Title Reviewed:
Andrew Johnson, Military Governor of Tennessee

Author Reviewed:
Clifton R. Hall

Author:
[Author Unknown]

Date:
1917

Source:
Indiana Magazine of History, Volume 13, Issue 2, pp 189-191

Article Type:
Book Review

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Reviews and Notes

Andrew Johnson, Military Governor of Tennessee. By CLIFTON R. HALL, Assistant Professor of History and Politics in Princeton University. Princeton Press, 1916, pp. iv 234, $1.50.

THIS volume deals, as its title indicates, with the career of Andrew Johnson in Tennessee during the years 1862-1865. It contains a careful and detailed history of the civil and political life of that State during the Civil War. The history contained in the volume is of more than State and local interest, because it deals with the secession and restoration of a State that was essentially unionist in its antecedents and constituency, as well as with one of the most remarkable men produced in that era of bitter and strenuous strife. The unionism of Andrew Johnson during the Civil War made him President of the United States. He did not "go with his State" when Tennessee seceded. He acknowledged a higher allegiance and remained in the United States Senate to represent his State together with Parson Brownlow, Horace May-nard, T. A. R. Nelson and others. He stood up stoutly and put up a manly fight for the Union cause in East Tennessee. He spent a life of strenuous political conflict but his "eyes never beheld the man who inspired his heart with fear."

His fighting character and career, and especially his attachment to the Union under adverse circumstances led President Lincoln to name Johnson as military governor of Tennessee, during the second year of the war. His experience in that office forced him to deal with the problems of military control and the reconstruction of his State. This experience gave Johnson some preparation for the problems with which he afterwards had to deal as President. So much for the historical importance of the man and his work with which this volume deals.

Johnson's life had been spent in the Union section of Tennessee where the people voted five to one against a convention to consider secession. After Sumter the "issue of coercion" brought a change and the Union men of East Tennessee were overcome by the irresistible tide for secession after John Bell and other Whig and Constitutional leaders had given way. However, in spite of pressure and the executive influence of Governor Harris, East Tennessee remained loyal to the Union, voting two to one against secession and a compact with the Confederacy. Johnson was one of "the little batch of disaffected traitors who hovered around his home" in Greenville, as the secession sheet, The Memphis Appeal, said.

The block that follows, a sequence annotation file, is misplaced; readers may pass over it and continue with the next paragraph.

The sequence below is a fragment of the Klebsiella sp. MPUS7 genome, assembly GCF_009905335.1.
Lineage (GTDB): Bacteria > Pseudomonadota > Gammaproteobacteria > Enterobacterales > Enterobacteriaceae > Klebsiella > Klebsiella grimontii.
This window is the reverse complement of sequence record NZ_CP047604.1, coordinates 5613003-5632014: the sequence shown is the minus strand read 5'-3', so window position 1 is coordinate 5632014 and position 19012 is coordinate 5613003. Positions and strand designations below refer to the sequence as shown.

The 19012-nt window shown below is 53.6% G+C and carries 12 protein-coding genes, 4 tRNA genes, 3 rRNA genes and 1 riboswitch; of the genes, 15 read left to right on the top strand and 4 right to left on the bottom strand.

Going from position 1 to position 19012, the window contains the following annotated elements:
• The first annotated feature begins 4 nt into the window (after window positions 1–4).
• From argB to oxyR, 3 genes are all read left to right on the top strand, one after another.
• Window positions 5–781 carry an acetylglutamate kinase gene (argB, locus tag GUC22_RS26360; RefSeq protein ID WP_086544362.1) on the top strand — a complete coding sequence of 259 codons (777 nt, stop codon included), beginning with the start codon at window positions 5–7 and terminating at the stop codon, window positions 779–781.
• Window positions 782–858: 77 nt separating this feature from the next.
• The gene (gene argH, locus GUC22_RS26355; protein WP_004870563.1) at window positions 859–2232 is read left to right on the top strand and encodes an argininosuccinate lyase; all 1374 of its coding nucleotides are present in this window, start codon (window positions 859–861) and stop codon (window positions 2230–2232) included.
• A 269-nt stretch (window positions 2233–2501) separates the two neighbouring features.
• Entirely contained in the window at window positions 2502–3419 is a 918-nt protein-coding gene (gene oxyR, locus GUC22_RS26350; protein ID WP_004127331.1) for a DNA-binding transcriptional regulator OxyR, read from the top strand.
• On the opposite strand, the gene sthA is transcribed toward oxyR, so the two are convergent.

This volume under review contains a good brief sketch of Johnson's political career, from his election as alderman of Greenville in 1828 to his election as governor of Tennessee and United States senator in 1853 and 1857. There is an excellent characterization of the man as a man of brilliant incisive mind, of insatiable ambition, but "breadth of view he never attained."

Johnson was a States rights Democrat who voted for Breckenridge in 1860 as the best way to save the Democratic party from disruption, in the hope that the party might be saved as an organ for saving the Union. Later he thought the Southern Democrats assumed the role of destroyer and he was ready to fight them to the bitter end. He held that the Union could not coerce a State, but also that the compact of Union was perpetual and that no State could be released from its obligations without the consent of all. The State consisted of its loyal citizens, one or many, and the United States should guarantee to each State a republican form of government. In becoming governor in 1862 Johnson announced his platform to be that of the famous Crittenden Resolution, to protect and defend the constitution and the law and to suppress insurrection. He sought to recall to the people the better days under the federal bond.

The volume contains a detailed and careful discussion of the defense of Nashville; of military and political reverses in 1863; of the early reorganization of the State; of the presidential campaign of 1864, and of the final rehabilitation of Tennessee. The political conflicts for the control of the State between the radicals and conservatives are described. In these conflicts under Johnson's leadership the Union element of Tennessee succeeded in reorganizing the civil government of the State and in bringing it into the old relation to the national government. Confederate leaders were disfranchised by the oath of allegiance. The peace Democrats contested the State with the "unconditional Unionist" in 1864, and their leaders protested in Washington against the intolerant policy of Johnson's party in excluding by military interference so many of their opponents from participating in the voting. Johnson, while he was still military governor, supported Lincoln's policy of reconstruction. As the volume opens with a consideration of Johnson's character and public career, so it closes with further treatment of the personal side of this notable southern leader. He had to withstand vituperation and insult, but he himself was vituperative and insulting. Like begets like, and perhaps in no other period of American history did the coarse personal habits and disposition of a single man have so bad an effect on his country's public life as under the era of Andrew Johnson. Professor Hall's book is a valuable contribution to Civil War history.



Published by theĀ Indiana University Department of History.